On Tuesday night, ESPN confirmed what people had been assured was not a satirical piece from The Onion, though it would have been a great one — announcer Robert Lee had been pulled from calling a college football game because it just “felt right” at the time, so soon after a woman had been killed while protesting white supremacists in Charlottesville.
In an email to reporters, ESPN said it all came down the simple coincidence of Lee’s name. We know that Merriam-Webster is quick to correct President Trump on Twitter whenever he goofs up, so we hope someone there is paying attention to Reuters’ feed today………
FOX NEWS has a story to catch the listener up on the issue, and one must take not that I stuffed the CNN bit in-between Prager’s commentary.
NEWSBUSTERS discusses the upcoming D.C. policy regarding gender and I.D.
If you like your pronouns, you can keep your pronouns.
Well, you could. But not any longer. Now, you must use whatever pronoun somebody else wants. We are now all supposed to guess who might want to be thought of as another gender. Or, act like idiots and ask gender pronouns of everyone we meet.
Perhaps we need a database, readily accessible from our phones, that lists all the new gender possibilities (a large database) and then you can run down the list every time you meet someone new. “Hello, possibly human person, do you consider yourself a he, she, it, ze, zir, they or some other made up word to express your inner issues?”
Gosh, I wish I was joking. But new pronouns are all the rage. D.C. (which stands for District of Columbia, not the opposite of AC) is now issuing genderless driver’s licenses. CNN reported June 28: “They would become the first people in the United States to choose X as their gender marker instead of male or female on driver’s licenses and identification cards.” X, as we all learned in movies, marks the spot. In this case, the spot that is the most gender insane in the U.S.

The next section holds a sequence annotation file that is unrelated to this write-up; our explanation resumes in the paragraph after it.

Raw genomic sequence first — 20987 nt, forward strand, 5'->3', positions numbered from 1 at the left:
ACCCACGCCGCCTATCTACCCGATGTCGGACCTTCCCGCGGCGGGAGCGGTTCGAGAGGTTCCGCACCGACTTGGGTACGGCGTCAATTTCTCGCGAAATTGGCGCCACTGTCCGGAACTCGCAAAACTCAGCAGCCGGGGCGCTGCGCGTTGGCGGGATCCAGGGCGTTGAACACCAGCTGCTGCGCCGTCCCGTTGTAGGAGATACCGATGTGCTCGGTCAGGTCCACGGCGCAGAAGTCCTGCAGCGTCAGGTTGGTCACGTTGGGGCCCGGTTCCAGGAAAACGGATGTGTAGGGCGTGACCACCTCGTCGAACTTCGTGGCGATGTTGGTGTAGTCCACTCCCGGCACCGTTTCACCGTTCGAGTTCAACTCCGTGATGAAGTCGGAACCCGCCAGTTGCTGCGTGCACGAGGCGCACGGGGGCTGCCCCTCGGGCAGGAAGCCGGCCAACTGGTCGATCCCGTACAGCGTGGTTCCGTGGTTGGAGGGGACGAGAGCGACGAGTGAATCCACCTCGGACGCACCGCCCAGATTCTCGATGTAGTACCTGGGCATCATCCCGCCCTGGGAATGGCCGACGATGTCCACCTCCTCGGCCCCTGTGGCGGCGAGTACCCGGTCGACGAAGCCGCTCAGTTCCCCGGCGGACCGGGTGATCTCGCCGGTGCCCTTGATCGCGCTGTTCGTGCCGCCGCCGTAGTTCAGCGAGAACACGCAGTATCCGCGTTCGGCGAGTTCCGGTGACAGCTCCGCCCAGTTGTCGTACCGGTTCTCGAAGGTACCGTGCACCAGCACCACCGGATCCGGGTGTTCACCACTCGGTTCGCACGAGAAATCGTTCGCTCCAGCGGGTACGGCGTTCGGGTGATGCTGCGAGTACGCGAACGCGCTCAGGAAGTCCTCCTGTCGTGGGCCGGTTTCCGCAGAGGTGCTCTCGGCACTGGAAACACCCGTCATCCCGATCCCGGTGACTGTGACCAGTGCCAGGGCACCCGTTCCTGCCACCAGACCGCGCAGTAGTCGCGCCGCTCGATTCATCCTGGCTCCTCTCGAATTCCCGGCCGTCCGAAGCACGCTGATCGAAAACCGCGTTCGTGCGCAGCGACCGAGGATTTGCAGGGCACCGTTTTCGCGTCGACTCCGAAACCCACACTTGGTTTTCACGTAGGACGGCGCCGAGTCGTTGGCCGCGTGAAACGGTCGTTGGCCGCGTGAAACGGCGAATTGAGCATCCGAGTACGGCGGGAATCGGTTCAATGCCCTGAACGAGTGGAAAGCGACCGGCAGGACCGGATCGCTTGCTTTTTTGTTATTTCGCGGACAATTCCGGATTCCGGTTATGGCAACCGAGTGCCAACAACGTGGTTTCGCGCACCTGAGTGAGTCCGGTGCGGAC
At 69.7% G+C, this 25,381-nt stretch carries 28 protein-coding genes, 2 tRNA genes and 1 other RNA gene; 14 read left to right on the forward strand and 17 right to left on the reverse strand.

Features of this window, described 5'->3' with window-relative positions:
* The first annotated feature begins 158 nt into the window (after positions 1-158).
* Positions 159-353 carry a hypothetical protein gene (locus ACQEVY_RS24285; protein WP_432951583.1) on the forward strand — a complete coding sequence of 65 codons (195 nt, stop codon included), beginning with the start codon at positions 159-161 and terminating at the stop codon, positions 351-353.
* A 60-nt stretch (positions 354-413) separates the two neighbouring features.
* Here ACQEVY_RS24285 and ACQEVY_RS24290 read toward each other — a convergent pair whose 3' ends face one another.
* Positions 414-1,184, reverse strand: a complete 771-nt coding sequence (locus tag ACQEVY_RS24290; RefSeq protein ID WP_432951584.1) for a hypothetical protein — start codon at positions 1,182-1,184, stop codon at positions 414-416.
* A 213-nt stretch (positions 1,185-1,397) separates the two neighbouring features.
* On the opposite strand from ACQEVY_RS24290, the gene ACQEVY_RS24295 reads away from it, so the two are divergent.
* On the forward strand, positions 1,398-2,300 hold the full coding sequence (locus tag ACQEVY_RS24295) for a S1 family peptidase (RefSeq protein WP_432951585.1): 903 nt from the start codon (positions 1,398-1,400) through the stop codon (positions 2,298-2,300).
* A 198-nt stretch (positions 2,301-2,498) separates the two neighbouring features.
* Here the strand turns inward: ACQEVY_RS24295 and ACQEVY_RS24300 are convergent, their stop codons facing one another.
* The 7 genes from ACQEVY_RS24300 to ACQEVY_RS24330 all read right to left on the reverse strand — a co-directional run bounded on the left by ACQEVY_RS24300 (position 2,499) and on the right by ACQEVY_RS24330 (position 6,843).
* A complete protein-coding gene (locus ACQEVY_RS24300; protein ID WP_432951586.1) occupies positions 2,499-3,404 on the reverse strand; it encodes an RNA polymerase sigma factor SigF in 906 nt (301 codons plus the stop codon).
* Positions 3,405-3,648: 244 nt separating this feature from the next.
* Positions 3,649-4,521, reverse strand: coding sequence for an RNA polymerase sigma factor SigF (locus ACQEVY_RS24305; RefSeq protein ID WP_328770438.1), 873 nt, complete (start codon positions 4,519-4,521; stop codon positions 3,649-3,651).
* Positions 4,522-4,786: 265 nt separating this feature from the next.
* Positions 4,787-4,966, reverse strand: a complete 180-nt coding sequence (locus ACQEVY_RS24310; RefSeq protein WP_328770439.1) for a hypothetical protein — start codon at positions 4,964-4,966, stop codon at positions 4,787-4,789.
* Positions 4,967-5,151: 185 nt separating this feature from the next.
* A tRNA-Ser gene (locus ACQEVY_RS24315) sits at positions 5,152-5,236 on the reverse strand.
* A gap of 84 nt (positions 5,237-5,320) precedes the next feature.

Lefty media love this craziness. “On May 31, AP released its 2017 Stylebook. The new Stylebook contains changes on the language used around gender, LGBTQ people and ‘they,’ as a ‘singular, gender-neutral pronoun,’” wrote the Washington Blade.
Citylab gave readers “A Guide to Using Gender-Neutral Pronouns” way back in 2015. “Rule No. 1: Don’t assume you know someone’s gender just by looking at them,” readers were told.
For timeliness, there’s an 8-month-old Canadian baby that has no official gender. Let’s look at the loons from Jezebel to explain how insane this is: “The baby, named Searyl Atli Doty, was born in November in a house rather than a hospital and did not have a medical official inspect their genitals to determine their biological gender. One of the baby’s parents, Kori Doty, a non-binary trans person, wants Searyl to discover their own gender—and not having a specific gender on any of the baby’s records is integral to that discovery.”
“Discover their own gender.” Boy, that’s going to be one well-adjusted kid later in life.
And now, the lefty women’s site Refinery 29 explained, “THE EASIEST WAY TO KNOW IF SOMEONE PREFERS TO BE CALLED ‘HE,’ ‘SHE,’ OR ‘THEY.’” That’ was part of the video feature, “TRANS 102.”
The video is important to watch because governments in New York and Canada are working on making mis-gendering someone a crime. Yep, lefty governments are that demented. And the alt-left can’t even agree on how many genders there are — New York’s 31 or Facebook’s 58? Or some other number bigger than a bread box…..